Ore containing copper, cobalt and nickel at the Andover mine in Western Australia. Photo by Paul-Alain Hunt via Unsplash

For the third consecutive year, mining executives have identified environmental, social and governance (ESG) issues as one of the key risks facing the industry, according to EY. Released in October of this year, the professional services firm’s “Top 10 business risks and opportunities for mining and metals in 2024” report found that ESG issues are the number one concern for mining executives heading into 2024 for several reasons, not the least of which involves winning over stakeholders and investors.  

For the report, EY consulted more than 150 mining executives from major mining regions across various roles including sustainability, technology and human resources. Paul Mitchell, EY global mining and metals leader, said in an Oct. 12 press release that mining executives who strengthen their focus on ESG in 2024 will see major business benefits. 

“Many miners are focused on achieving a net-positive impact,” he said in the release. “For those who get this right, there are significant benefits, including improved access to capital, a healthier talent pipeline and stronger licence to operate.” 

The report added that prioritizing ESG issues and achieving a net-positive impact are no longer considered nice-to-haves but must-haves. Investors and communities are becoming increasingly cognizant of ESG considerations, so it is not enough to simply toe the regulatory line—mining companies hoping to secure capital will need to go above and beyond the current policies set in place by governments to prove their commitments.  

After ESG issues, capital came in as the second key concern for the mining sector in 2024, according to the report. With capital ranking as the eighth biggest issue for miners in the previous year’s report, it is clear that capital is quickly becoming a hot-button issue as the sector struggles to fund the expansions needed to meet the demand for critical minerals that are essential to the energy transition.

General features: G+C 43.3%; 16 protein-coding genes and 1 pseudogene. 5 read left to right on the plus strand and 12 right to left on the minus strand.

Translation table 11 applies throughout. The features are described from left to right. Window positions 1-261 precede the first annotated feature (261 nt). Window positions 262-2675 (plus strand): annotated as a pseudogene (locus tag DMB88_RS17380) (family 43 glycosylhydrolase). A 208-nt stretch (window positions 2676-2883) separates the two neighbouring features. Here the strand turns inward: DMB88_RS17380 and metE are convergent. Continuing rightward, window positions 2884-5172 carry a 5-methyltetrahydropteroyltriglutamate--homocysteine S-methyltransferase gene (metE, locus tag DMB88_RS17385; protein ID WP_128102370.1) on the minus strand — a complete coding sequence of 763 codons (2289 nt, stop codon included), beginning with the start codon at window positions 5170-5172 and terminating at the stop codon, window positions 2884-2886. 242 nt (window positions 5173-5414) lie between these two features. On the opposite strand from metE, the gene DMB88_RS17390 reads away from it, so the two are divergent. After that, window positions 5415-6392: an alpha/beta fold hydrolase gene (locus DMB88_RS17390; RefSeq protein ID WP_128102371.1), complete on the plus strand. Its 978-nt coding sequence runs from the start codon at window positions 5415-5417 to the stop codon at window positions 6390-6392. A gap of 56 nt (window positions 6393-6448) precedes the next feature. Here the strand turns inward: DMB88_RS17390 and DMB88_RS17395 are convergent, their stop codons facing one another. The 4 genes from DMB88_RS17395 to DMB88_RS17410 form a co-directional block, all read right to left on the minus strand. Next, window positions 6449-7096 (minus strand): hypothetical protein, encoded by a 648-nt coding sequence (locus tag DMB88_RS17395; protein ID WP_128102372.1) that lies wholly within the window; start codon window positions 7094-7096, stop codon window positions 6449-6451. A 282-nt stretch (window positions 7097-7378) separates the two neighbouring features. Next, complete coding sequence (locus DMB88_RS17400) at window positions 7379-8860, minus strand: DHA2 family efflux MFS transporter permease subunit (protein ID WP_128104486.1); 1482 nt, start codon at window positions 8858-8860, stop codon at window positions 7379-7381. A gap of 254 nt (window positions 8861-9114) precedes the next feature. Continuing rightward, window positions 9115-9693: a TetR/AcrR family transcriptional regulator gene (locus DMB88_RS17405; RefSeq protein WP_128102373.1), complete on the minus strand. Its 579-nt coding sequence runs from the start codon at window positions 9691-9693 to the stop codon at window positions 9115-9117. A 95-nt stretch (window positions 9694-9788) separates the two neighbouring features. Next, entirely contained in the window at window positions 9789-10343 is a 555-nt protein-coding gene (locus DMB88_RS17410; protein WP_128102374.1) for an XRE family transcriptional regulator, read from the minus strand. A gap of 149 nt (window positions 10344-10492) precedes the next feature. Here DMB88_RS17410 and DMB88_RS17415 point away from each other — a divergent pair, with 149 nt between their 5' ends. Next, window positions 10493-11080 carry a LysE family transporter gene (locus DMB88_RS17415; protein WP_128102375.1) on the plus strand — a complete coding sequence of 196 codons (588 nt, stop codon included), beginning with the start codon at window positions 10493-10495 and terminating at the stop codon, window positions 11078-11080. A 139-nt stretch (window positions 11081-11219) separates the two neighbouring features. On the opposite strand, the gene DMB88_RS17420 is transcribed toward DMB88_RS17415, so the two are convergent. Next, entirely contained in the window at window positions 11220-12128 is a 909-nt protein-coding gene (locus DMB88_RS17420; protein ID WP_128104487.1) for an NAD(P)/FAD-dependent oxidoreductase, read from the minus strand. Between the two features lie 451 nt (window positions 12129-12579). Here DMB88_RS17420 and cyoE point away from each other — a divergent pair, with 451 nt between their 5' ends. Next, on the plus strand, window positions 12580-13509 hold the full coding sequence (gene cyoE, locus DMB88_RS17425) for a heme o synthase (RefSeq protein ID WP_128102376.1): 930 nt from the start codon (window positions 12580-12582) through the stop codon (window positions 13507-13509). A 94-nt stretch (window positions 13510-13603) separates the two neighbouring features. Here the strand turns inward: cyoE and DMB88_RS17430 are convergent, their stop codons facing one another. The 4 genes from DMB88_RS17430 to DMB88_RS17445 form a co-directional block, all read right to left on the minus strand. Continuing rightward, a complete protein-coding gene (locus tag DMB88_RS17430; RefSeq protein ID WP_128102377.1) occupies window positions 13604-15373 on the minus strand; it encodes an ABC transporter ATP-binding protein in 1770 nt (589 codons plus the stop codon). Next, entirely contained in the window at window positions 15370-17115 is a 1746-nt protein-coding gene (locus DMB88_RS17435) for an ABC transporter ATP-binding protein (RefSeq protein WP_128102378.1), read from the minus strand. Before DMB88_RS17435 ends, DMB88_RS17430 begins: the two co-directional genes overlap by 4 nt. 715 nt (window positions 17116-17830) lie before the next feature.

“The race to support the energy transition is accelerating, with the surge in demand for critical minerals underscoring the mining sector’s pivotal role,” Mitchell said. “The intertwining of sectors, such as automotive and battery manufacturing, with mining signals a transformative phase where collaborative efforts will be the cornerstone of sustainable progress.” 

The report found that the third biggest risk facing mining and metals companies in 2024 is cybersecurity, which has become a key concern again for the first time since 2020 due to a more complex threat landscape. According to the 2023 EY Global Board Risk Survey, only 40 per cent of mining and metals boards feel confident that they understand the biggest cyber threats facing their organization, signalling that cybersecurity should be a key consideration for business leaders in planning for the next year. 

With several real-time threats looming over the mining industry, the “Top 10 business risks and opportunities for mining and metals in 2024” report stated it is more important than ever that leaders operate with transparency and clearly communicate the value they bring to investors and communities, aside from financial benefits alone.  

“Miners need to get better at articulating the nonfinancial value they bring to communities and investors, beyond merely meeting regulatory expectations,” the report stated. “Creating and communicating a bigger, bolder vision of legacy beyond life of mine can demonstrate a company’s societal commitment.” 

Although the sector is in a state of massive transition and change, Mitchell said he believes the industry will persevere despite the many potential pitfalls. 

“This year’s ranking highlights the complex operating environment miners face,” he said. “The risks are numerous, but history proves the resilience and the inventiveness of the sector to turn these into opportunities. We expect to see more transparency, innovation, collaboration and agility over the next 12 months as mining and metals companies embrace the upside of change.”